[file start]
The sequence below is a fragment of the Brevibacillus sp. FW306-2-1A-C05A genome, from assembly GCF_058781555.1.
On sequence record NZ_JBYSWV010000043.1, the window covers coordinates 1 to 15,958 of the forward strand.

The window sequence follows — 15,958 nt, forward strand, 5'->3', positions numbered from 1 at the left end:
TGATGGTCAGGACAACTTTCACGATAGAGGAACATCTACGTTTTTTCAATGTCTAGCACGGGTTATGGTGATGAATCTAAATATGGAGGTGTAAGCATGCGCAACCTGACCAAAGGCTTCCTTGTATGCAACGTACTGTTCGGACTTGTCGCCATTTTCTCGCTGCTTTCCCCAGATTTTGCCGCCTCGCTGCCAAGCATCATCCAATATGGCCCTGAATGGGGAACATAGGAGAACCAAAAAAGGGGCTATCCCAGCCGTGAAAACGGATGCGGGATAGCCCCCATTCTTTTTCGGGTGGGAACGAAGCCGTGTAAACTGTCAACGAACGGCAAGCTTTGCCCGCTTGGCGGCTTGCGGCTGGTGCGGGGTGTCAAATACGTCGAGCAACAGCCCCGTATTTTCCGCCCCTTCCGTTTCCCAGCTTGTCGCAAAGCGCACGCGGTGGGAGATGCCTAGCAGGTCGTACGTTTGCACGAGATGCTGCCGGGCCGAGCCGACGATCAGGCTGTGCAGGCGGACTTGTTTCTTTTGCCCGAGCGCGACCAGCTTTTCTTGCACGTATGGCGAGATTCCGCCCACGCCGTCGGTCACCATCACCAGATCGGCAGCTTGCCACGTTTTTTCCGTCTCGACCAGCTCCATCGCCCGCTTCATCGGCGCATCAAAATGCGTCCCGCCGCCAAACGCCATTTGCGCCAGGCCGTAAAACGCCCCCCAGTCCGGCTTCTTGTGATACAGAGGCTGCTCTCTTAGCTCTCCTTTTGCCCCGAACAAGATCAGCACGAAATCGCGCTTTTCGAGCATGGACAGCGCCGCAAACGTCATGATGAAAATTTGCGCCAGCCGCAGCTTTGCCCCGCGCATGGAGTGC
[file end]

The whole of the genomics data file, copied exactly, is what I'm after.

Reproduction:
The sequence below is a fragment of the Brevibacillus sp. FW306-2-1A-C05A genome, from assembly GCF_058781555.1.
On sequence record NZ_JBYSWV010000043.1, the window covers coordinates 1 to 15,958 of the forward strand.

The window sequence follows — 15,958 nt, forward strand, 5'->3', positions numbered from 1 at the left end:
TGATGGTCAGGACAACTTTCACGATAGAGGAACATCTACGTTTTTTCAATGTCTAGCACGGGTTATGGTGATGAATCTAAATATGGAGGTGTAAGCATGCGCAACCTGACCAAAGGCTTCCTTGTATGCAACGTACTGTTCGGACTTGTCGCCATTTTCTCGCTGCTTTCCCCAGATTTTGCCGCCTCGCTGCCAAGCATCATCCAATATGGCCCTGAATGGGGAACATAGGAGAACCAAAAAAGGGGCTATCCCAGCCGTGAAAACGGATGCGGGATAGCCCCCATTCTTTTTCGGGTGGGAACGAAGCCGTGTAAACTGTCAACGAACGGCAAGCTTTGCCCGCTTGGCGGCTTGCGGCTGGTGCGGGGTGTCAAATACGTCGAGCAACAGCCCCGTATTTTCCGCCCCTTCCGTTTCCCAGCTTGTCGCAAAGCGCACGCGGTGGGAGATGCCTAGCAGGTCGTACGTTTGCACGAGATGCTGCCGGGCCGAGCCGACGATCAGGCTGTGCAGGCGGACTTGTTTCTTTTGCCCGAGCGCGACCAGCTTTTCTTGCACGTATGGCGAGATTCCGCCCACGCCGTCGGTCACCATCACCAGATCGGCAGCTTGCCACGTTTTTTCCGTCTCGACCAGCTCCATCGCCCGCTTCATCGGCGCATCAAAATGCGTCCCGCCGCCAAACGCCATTTGCGCCAGGCCGTAAAACGCCCCCCAGTCCGGCTTCTTGTGATACAGAGGCTGCTCTCTTAGCTCTCCTTTTGCCCCGAACAAGATCAGCACGAAATCGCGCTTTTCGAGCATGGACAGCGCCGCAAACGTCATGATGAAAATTTGCGCCAGCCGCAGCTTTGCCCCGCGCATGGAGTGC